Liberation from monogamous oppression gave Bertrand and Dora Russell the freedom to love as they wanted, but the emotional impact of their choices on five children and numerous other adults, who often wanted the stability of more conventional family lives, was an inescapable consequence.
4. Individual desire versus social accountability
Social life depends on compromise. Most people accept that constraints on behaviour are a cost of living in a free but stable society.
Some choices are easy – no respectable person thinks that rape or death by stoning for adultery are acceptable – but people disagree on how much responsibility you have to your community, versus how much liberty you should have to make individual choices.
This seems to be one of the moral fault lines that divide us. Some believe that social conventions are a form of coercive control that protect the interests of the powerful, others that they are hard-won wisdom that are needed to curb our destructive impulses and civilise us.
Institutionalised monogamy is the current convention, but the most powerful argument against it (in my view) is that it is unrealistic to expect a single partner to meet all your emotional needs. It’s impractical to seek comfortable companionship and sexual excitement from the same person. They are incompatible urges. The simple solution would seem to be social acceptance for separating recreational sex from long-term partnership.
But life is rarely simple.
The choice to open relationships leads to numerous thorny questions. Where are these willing “outside partners” coming from? How can you be sure they are fully onboard with the sex being commitment free? What if you become limerent for your “side piece” or them for you? What if one partner in a long-term relationship has no success finding a sexual outlet and grows so demoralised and resentful that the companionship is destroyed? What if they become consumed by jealousy? What if your companion wants to spend your personal time together talking about their outside sexual adventures? What if you need support one night when life has given you one of the shit sandwiches it specialises in, and they are off galivanting?
What if you pick up a disease? What if your partner starts spending your family assets on a younger sex partner who you can see is only in it for a quick buck? Isn’t casual sex always a bit transactional? Where would prostitution fit in to this moral framework? What if you discover that frequent recreational sex makes you feel hollow and spiritually diminished, like a sex addict? What if, instead of liberating you, it ends up estranging you from your partner?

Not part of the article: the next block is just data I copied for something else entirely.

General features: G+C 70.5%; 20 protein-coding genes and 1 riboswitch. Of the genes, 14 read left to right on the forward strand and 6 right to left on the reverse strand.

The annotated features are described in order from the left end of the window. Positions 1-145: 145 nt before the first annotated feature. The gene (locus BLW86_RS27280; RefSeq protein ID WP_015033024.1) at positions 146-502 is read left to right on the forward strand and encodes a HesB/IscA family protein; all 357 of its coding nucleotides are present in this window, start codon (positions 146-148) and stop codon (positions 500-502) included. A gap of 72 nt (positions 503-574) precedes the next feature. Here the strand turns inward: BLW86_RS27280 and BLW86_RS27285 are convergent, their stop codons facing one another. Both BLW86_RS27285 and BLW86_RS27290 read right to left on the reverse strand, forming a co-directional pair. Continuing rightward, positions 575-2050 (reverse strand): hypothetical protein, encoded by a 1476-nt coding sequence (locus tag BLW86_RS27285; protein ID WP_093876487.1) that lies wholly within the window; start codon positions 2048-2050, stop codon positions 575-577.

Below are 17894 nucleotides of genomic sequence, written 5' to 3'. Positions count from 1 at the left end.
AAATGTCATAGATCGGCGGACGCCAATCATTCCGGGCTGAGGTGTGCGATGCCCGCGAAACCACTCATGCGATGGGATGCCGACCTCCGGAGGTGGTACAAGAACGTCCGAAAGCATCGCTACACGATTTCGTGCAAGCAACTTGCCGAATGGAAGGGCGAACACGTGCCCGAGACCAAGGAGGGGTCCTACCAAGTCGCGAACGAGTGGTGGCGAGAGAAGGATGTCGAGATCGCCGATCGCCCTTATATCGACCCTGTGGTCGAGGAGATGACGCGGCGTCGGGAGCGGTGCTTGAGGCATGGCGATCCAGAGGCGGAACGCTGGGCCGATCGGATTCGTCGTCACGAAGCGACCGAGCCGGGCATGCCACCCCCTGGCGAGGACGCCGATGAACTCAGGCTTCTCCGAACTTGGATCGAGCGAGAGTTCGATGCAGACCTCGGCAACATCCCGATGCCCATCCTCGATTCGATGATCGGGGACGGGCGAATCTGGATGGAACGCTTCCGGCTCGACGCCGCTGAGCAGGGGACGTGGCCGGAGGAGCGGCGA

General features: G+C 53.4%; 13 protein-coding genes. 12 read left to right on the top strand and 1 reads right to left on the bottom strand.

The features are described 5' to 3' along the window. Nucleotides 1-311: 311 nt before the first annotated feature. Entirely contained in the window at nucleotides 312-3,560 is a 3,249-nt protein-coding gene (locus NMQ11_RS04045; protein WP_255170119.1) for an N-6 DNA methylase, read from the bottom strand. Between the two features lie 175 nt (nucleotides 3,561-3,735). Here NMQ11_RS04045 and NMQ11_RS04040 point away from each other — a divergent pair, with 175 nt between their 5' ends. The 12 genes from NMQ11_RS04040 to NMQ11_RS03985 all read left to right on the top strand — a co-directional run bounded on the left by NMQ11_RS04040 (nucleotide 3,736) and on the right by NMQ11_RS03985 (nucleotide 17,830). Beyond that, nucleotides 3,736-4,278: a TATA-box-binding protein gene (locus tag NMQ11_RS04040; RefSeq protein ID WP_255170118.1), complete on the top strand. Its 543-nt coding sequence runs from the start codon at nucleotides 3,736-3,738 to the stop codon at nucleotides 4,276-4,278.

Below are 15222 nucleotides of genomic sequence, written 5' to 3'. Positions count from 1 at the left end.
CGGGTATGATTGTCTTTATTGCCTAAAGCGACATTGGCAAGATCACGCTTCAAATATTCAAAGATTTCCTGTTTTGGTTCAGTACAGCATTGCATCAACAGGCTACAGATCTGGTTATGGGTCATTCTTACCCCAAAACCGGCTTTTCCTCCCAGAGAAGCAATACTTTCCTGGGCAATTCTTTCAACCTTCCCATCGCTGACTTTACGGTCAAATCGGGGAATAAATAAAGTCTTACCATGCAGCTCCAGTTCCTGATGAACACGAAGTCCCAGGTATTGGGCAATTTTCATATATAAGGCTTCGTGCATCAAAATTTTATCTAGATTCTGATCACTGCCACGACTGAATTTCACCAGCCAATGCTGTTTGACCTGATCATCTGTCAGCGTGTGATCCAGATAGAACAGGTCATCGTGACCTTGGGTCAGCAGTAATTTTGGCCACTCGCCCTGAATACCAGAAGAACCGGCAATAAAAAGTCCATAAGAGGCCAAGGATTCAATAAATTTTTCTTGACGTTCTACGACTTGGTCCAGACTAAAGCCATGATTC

Every choice has unforeseen consequences. Every model requires sacrifice.
5. The art of compromise
How do we resolve this tension between different worldviews? What social tools are available to accommodate conflicting opinions?
I’d argue the only way through this is tolerance. The critical factor is to credit people with moral agency of their own, and accept that disagreement is not evidence of moral failing. One person’s choice of polyamory is not a moral judgement on another person’s choice of monogamy. Both lifestyles can be ethical – but done properly, both take practice and effort and good communication and compromise, and have to accommodate imbalances in libido.
However, that individual moral principle doesn’t necessarily mean that both lifestyles are equally harmonious for society. Tolerance is one thing, endorsement is another. Looked at from a pragmatic, utilitarian position, social sanctioning of monogamy results in less reproductive inequality, less sexual violence, and better outcomes for children than seen in polygamous societies – as outlined previously. Social interests are served by encouragement of monogamy.
Polyamory suits attractive, affluent people, as they have many options and resources available to pick sexual partners, juggle complex lives, and manage unforeseen consequences. It is an elite pursuit. But just like wealth inequality, it can have corrosive effects on society when “uncompetitive” people start to build up resentment at their exclusion.
It seems ironic to me that people who are laissez-faire about wealth inequality are often sexually conservative, while people who are enraged by the gulf between rich and poor are often disdainful of “incels” and consider them entirely responsible for their own predicament.
Lying, as I do, in the far-centre, politically, I’d argue the best system would be a compromise: a liberal attitude to sex and love based on freedom and consent, but where civil society incentivises people to adopt the most social-stabilising family model. From this perspective, institutionalised monogamy could be viewed like progressive taxation – a check on the excesses at the top.
Happily, that does seem to be the direction that we are taking in Western social democracies – increased acceptance of heterodox lifestyles, but with legal approval and cultural orthodoxy for monogamy.
Heck, maybe we’ve inherited a pretty good system after all!